Understanding the Difference Between Mania and Hypomania

When it comes to mental health discussions, the most common disorders brought up are depression and anxiety. This is because they are more well-known, but we must open up the discourse to discuss other conditions to educate and help those struggling and provide more visibility to less common mental health disorders. One such topic not often discussed is bipolar disorder. Many people have heard of it and may have even seen it portrayed on television or in movies, but these portrayals are often inaccurate. More importantly, they do not discuss the nitty-gritty of the disorder, such as the differences between mania and hypomania. By discussing important topics like these, more people can get the help they need by finally putting a name to their feelings and experiences. This is the difference between mania and hypomania. 

What is Mania?

Manic episodes are a defining characteristic of bipolar I disorder. They are thought to be sudden bursts of energy that just need to be burned off, but they are actually mood disturbances. Mania can make you feel increasingly energized to the point that it is dangerous and may require hospitalization. This energy can affect your mental and physical state, causing you to enter an almost euphoric state. Mania is typically accompanied by periods of depression, thus portraying symptoms of bipolar I disorder. Manic episodes include various symptoms such as racing thoughts, exaggerated ideas, rapid speech, restlessness, and irritability. More severe symptoms of mania include delusion, paranoia, and hallucinations. Episodes usually last one week or more.

What is Hypomania?

As the name suggests, hypomania is a less severe form of mania that lasts at least four days. It is a characteristic of bipolar II disorder as well as cyclothymic disorder. It still increases your energy, but not on the same significant scale as mania does. The symptoms are still noticeable and can result in restlessness, racing thoughts, a decreased need for sleep, becoming easily distracted, and engaging in risky behavior. Hypomanic episodes are not as severe as mania because they don’t include the more intense symptoms. Still, hypomanic states are noticeable to those around you and cause a noticeable change in your behavior.

How Are They Diagnosed?

As you can see, mania and hypomania have many similarities that can make them confusing for most people to identify. However, doctors can provide an accurate diagnosis depending on the severity and longevity of your symptoms. For example, if your symptoms last a week, the doctor will most likely diagnose you with mania. However, a diagnosis can be made in a shorter amount of time if the symptoms are severe enough for you to be hospitalized. To be diagnosed with hypomania, you must exhibit at least three of the symptoms listed above for four days. Once you have a diagnosis, you can begin seeking treatment to manage your symptoms.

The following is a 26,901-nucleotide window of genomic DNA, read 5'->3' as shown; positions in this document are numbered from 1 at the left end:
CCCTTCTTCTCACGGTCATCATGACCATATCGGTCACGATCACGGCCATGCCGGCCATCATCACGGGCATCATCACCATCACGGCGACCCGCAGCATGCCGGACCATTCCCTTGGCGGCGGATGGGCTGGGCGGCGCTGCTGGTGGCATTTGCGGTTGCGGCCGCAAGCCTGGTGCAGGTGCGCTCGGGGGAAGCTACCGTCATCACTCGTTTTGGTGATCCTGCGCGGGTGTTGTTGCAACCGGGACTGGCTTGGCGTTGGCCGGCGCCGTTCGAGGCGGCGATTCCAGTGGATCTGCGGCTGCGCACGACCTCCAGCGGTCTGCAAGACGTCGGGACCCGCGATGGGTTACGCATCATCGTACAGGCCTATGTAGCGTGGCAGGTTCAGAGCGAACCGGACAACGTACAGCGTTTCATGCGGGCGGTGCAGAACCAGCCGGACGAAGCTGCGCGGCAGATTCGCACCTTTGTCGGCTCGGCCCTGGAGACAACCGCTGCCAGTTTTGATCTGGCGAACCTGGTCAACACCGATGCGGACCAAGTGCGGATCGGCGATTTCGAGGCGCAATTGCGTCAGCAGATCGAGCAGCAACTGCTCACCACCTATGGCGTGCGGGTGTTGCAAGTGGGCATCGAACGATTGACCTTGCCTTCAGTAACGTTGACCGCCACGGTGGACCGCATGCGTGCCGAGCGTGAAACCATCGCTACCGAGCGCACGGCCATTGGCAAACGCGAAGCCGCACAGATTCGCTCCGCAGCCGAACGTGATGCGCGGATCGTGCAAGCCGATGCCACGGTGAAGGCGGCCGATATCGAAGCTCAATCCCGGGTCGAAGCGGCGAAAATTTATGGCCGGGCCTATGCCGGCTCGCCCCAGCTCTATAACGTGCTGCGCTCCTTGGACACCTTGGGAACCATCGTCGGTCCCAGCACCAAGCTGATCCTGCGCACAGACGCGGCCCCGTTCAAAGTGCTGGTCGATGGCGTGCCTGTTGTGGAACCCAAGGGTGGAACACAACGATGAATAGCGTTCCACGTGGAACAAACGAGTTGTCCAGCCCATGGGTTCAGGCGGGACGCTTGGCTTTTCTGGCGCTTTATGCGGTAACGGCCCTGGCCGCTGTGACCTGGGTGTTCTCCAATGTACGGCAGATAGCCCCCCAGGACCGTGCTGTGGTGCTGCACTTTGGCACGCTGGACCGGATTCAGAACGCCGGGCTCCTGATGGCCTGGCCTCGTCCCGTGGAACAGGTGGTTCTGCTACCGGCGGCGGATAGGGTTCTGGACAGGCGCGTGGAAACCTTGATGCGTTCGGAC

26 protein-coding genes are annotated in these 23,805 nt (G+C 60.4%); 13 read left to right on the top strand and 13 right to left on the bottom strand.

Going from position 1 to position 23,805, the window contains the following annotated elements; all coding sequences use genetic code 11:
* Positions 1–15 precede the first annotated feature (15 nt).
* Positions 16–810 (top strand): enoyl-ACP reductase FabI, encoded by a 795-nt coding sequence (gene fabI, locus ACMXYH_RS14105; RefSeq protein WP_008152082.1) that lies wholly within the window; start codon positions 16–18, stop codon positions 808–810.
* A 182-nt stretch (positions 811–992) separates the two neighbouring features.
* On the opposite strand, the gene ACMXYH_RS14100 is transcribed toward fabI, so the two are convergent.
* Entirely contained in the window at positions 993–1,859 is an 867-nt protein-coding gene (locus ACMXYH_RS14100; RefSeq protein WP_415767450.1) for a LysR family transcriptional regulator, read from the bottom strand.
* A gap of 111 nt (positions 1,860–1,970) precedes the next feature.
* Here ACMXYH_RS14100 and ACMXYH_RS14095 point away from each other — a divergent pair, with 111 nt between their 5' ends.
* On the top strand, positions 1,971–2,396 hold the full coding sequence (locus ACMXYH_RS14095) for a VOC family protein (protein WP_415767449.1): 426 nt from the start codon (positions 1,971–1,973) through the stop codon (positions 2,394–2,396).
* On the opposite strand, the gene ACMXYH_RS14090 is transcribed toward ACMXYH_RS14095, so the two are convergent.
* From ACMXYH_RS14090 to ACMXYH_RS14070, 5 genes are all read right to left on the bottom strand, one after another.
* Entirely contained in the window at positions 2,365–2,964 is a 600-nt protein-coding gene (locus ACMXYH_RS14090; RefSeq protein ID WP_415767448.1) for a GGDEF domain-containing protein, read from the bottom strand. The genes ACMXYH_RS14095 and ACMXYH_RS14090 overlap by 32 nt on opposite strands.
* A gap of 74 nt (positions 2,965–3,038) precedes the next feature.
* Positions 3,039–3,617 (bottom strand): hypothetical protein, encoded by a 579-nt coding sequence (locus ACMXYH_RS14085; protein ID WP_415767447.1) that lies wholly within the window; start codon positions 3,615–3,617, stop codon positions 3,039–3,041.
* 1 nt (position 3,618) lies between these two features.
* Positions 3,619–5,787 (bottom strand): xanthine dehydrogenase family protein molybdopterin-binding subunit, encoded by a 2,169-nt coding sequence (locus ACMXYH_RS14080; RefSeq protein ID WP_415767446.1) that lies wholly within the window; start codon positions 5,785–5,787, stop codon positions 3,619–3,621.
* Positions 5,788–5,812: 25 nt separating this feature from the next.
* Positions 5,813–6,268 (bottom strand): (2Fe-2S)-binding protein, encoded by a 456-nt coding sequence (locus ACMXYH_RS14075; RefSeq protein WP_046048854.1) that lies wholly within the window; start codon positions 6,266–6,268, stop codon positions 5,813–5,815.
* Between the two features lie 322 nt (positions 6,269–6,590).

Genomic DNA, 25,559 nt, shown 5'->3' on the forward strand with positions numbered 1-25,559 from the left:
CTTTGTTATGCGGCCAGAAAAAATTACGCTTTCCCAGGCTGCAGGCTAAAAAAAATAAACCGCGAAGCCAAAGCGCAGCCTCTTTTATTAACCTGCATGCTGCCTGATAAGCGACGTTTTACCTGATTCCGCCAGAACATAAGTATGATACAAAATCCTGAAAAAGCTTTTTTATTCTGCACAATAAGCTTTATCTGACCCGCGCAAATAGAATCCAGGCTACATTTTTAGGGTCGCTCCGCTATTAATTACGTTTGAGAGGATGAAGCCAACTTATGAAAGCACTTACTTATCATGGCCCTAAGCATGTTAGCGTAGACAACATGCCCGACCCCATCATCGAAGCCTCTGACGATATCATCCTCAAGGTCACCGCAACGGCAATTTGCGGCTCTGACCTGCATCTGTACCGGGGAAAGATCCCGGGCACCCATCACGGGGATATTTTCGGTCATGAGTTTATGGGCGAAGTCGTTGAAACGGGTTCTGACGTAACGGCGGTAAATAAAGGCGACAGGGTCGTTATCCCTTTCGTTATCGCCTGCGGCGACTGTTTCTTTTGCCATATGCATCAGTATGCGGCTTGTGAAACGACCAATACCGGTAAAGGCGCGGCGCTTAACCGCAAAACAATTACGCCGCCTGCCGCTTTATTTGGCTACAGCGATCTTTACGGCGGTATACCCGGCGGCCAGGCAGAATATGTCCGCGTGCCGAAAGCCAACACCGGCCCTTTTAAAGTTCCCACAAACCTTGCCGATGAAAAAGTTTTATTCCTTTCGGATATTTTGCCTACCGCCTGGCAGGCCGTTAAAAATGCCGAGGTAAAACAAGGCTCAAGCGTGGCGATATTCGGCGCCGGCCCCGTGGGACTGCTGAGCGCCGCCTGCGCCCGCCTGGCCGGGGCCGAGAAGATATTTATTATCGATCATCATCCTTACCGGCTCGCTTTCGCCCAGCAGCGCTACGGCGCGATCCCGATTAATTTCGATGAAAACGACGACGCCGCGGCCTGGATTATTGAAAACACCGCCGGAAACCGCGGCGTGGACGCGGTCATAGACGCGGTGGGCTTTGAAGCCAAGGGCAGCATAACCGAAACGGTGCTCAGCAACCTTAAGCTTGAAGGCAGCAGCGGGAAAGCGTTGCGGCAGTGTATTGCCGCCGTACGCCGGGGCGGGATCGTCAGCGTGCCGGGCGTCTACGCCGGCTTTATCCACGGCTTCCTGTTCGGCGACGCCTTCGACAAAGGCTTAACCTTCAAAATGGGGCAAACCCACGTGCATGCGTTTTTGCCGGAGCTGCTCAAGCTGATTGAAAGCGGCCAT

Treating Mania and Hypomania

To treat manic and hypomanic symptoms, doctors will usually use a combination of psychotherapy and medication. Psychotherapy helps individuals learn how to identify negative emotions, thoughts, and behaviors in their lives and then change them into more positive ones. Cognitive-behavioral therapy (CBT) is commonly used to treat bipolar disorder. Individuals can also use medications alongside therapy to manage symptoms. Antipsychotics and mood stabilizers are the most common medicines used, but other medications that target sleep issues or anxiety may also be used. Patients should take medication according to the doctor’s instructions for the best results. 

It should be noted that hypomania can be treated without medication, as making specific lifestyle changes can help. Getting enough exercise, eating a healthy diet, and getting sufficient sleep can help you combat hypomanic episodes. However, the depressive episodes of bipolar II disorder may require medication. 

Risk Factors

Bipolar disorder can crossover with other illnesses such as eating disorders, anxiety, or addiction. This can worsen symptoms and lead to further problems down the road. It is not uncommon for individuals with bipolar disorder to self-medicate to cope with their symptoms. Self-medication can be potentially dangerous, especially if the person has a manic episode. They are more likely to engage in impulsive, risky behavior in this state, and the presence of drugs and alcohol can only exacerbate this. Over time, repeated drug and alcohol abuse can worsen symptoms of bipolar disorder, causing the person to self-medicate more. This is how they get trapped in the cycle of addiction. Proper treatment is needed to provide a successful recovery, so it is best to seek help from professionals rather than attempting to self-medicate on your own.

Many individuals know about bipolar disorder from what they see in movies or hear on the news. However, these portrayals are typically inaccurate and cause significant stigma towards those struggling with the condition. Discussing the specifics related to bipolar disorder can give people a better idea of its symptoms and reduce the negative stereotyping caused by the media. Mania and hypomania are two common symptoms of bipolar disorder that are often not discussed. By educating people on these subjects, NorthStar Transitions hopes to reach those that are currently struggling. We offer various treatment programs concerning addiction and mental health that are tailored to your specific recovery needs. Come out to our Colorado facility and learn more about the world of recovery. Reclaim your life today and call us at (303) 558-6400 to get started. Remember, you are deserving of a happy and healthy life no matter who you are or what you’ve been through.

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